Dr. Richard Land Answers: Why Do So Many Progressive Public Policy Initiatives Seem to Hurt the Poorest Members of American Society?

Question:  Why is it that so many progressive public policy initiatives in recent years seem to impact negatively the poorest sectors of American society?

It would seem to be counter-intuitive to even ask this question since progressives assert that these are the very people they care most about in society. Nevertheless, close examination reveals that even though unintended, the economic consequences of progressive policies have hurt poor people more than the more affluent segments of American society in recent years.

First, let’s review where we were as a society just one year ago, just before the COVID-19 pandemic disrupted virtually every level in our society. Twelve months ago, we were enjoying the best economy within the living memory of any American born after World War II. Not only was the economy in the midst of historical growth, but the beneficiaries in terms of employment and higher wages were disproportionately the most historically disenfranchised members of our society. Unemployment in general was lower than it had been in several decades (even with a higher percentage of people entering the workforce than ever before). Unemployment figures for Hispanics, Blacks, and women were at the lowest levels since the government began keeping such statistics a half century ago. The unemployment rate of non-high school graduates had hit the lowest level in at least a half century. Then the COVID pandemic swept across America with horrendous economic and social consequences. For example, the severe lockdowns mandated by various governments at local and state levels (the more progressive the government, the more drastic the lockdown), as well as at the federal level since January 20, have hurt the working poor far more drastically than white collar workers. White collar workers can much more often transfer their work to remote locations such as their homes, whereas blue-collar workers have to show up and actually perform work at their restaurant, factory, or delivery service to earn their paycheck — and consequently they got laid off.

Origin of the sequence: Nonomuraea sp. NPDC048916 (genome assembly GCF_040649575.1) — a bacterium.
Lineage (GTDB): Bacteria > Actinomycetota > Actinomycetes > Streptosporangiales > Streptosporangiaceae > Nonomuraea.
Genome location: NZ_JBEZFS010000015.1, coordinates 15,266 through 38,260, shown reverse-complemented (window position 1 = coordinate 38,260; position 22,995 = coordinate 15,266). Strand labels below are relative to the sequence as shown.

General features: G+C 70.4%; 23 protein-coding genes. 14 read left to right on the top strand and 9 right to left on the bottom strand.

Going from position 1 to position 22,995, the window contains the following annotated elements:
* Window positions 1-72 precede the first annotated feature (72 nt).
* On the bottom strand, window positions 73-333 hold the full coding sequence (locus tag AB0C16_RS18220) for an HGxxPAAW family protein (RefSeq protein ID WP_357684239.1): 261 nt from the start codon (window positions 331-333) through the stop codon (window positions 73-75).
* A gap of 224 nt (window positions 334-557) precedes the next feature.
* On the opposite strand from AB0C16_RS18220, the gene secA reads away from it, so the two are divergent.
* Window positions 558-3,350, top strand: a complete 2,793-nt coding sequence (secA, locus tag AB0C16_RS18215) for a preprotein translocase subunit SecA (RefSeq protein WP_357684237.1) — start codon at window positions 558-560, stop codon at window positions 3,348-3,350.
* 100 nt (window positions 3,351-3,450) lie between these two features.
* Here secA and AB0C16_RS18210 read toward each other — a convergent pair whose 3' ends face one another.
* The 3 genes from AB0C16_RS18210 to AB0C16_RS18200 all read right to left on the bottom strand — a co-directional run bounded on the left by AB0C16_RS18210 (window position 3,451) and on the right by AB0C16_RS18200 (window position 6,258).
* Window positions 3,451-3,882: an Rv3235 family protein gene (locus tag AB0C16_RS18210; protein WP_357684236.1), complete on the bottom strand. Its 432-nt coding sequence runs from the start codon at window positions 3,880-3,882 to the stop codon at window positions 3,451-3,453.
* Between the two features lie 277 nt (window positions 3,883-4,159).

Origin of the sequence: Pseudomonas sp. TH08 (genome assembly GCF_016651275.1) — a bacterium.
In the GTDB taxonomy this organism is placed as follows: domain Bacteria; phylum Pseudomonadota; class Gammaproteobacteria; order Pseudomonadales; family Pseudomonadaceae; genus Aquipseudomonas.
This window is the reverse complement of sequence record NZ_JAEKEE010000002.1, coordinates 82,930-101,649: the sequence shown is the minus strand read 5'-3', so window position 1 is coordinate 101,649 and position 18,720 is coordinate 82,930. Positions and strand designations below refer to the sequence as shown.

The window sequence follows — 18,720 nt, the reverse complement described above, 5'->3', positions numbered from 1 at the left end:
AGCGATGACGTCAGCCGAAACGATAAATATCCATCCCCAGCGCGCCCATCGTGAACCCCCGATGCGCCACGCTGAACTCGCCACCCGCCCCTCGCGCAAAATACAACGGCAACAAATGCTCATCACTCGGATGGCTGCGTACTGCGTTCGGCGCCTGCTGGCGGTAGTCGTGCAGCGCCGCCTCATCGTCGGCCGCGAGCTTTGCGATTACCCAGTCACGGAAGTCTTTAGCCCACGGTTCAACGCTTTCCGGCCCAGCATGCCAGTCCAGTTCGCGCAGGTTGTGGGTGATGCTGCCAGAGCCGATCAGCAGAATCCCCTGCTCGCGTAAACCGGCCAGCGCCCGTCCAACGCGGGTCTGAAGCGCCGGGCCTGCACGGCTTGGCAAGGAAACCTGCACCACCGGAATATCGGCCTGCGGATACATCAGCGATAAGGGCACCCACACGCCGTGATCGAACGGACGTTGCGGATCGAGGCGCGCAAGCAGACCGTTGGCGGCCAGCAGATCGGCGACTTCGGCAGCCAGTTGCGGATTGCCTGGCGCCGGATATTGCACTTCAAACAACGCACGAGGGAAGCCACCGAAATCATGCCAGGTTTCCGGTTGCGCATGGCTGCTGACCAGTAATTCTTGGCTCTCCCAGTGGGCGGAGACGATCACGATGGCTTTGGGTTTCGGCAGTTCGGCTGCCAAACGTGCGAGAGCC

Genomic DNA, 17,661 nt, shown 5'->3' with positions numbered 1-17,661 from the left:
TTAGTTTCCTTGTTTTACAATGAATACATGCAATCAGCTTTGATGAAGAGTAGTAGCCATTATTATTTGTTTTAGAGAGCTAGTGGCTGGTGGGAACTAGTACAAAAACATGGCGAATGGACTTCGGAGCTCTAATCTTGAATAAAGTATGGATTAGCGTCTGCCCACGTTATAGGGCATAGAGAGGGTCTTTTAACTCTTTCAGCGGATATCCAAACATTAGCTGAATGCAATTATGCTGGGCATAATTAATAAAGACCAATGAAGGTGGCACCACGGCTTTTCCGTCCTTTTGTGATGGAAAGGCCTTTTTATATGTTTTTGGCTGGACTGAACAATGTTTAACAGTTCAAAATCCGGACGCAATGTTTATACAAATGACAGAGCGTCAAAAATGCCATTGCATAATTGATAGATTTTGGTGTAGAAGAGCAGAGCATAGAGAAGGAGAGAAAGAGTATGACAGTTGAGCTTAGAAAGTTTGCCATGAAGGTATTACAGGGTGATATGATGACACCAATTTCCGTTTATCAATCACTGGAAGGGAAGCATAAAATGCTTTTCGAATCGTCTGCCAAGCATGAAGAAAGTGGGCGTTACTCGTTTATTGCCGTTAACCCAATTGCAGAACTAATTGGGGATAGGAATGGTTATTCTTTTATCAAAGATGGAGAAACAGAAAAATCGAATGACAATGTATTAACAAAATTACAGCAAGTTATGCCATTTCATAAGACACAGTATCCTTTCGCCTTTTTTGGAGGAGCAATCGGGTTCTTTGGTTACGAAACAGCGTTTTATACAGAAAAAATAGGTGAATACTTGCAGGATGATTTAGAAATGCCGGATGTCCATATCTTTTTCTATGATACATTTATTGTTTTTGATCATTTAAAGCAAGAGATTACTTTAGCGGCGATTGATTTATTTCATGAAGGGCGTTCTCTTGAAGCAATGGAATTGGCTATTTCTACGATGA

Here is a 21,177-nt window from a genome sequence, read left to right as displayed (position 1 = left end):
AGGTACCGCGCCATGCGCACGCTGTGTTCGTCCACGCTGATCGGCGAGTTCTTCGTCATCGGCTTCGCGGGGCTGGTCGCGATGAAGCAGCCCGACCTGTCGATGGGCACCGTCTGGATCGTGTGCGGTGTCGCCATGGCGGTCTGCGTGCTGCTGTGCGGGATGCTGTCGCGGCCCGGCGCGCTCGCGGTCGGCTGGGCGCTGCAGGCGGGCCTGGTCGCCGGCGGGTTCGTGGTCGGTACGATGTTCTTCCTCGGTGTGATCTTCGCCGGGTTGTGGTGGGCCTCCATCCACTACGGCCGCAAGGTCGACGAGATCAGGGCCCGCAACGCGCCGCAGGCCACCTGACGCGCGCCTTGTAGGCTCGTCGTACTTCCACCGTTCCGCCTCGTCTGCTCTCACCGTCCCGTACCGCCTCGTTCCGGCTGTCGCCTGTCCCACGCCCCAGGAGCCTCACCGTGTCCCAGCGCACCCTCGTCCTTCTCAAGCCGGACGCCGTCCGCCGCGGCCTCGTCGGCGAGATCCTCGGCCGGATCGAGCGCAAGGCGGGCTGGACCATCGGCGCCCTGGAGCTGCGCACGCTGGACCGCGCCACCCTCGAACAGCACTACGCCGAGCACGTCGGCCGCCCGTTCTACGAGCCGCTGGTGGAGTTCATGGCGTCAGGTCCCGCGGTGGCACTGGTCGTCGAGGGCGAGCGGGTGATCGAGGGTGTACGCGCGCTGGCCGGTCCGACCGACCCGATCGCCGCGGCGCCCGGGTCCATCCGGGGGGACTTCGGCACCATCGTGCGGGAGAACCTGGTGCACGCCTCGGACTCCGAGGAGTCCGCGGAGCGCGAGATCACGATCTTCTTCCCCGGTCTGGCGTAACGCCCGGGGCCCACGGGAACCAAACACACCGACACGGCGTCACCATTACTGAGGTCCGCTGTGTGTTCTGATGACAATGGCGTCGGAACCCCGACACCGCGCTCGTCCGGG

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SOURCE: Christian Post, Dr. Richard Land

Dr. Richard Land, BA (magna cum laude), Princeton; D.Phil. Oxford; and Th.M., New Orleans Baptist Theological Seminary, was president of the Southern Baptists’ Ethics & Religious Liberty Commission (1988-2013) and has served since 2013 as president of Southern Evangelical Seminary in Charlotte, NC. Dr. Land has been teaching, writing, and speaking on moral and ethical issues for the last half century in addition to pastoring several churches. He is the author of The Divided States of AmericaImagine! A God Blessed AmericaReal Homeland SecurityFor Faith & Family and Send a Message to Mickey.

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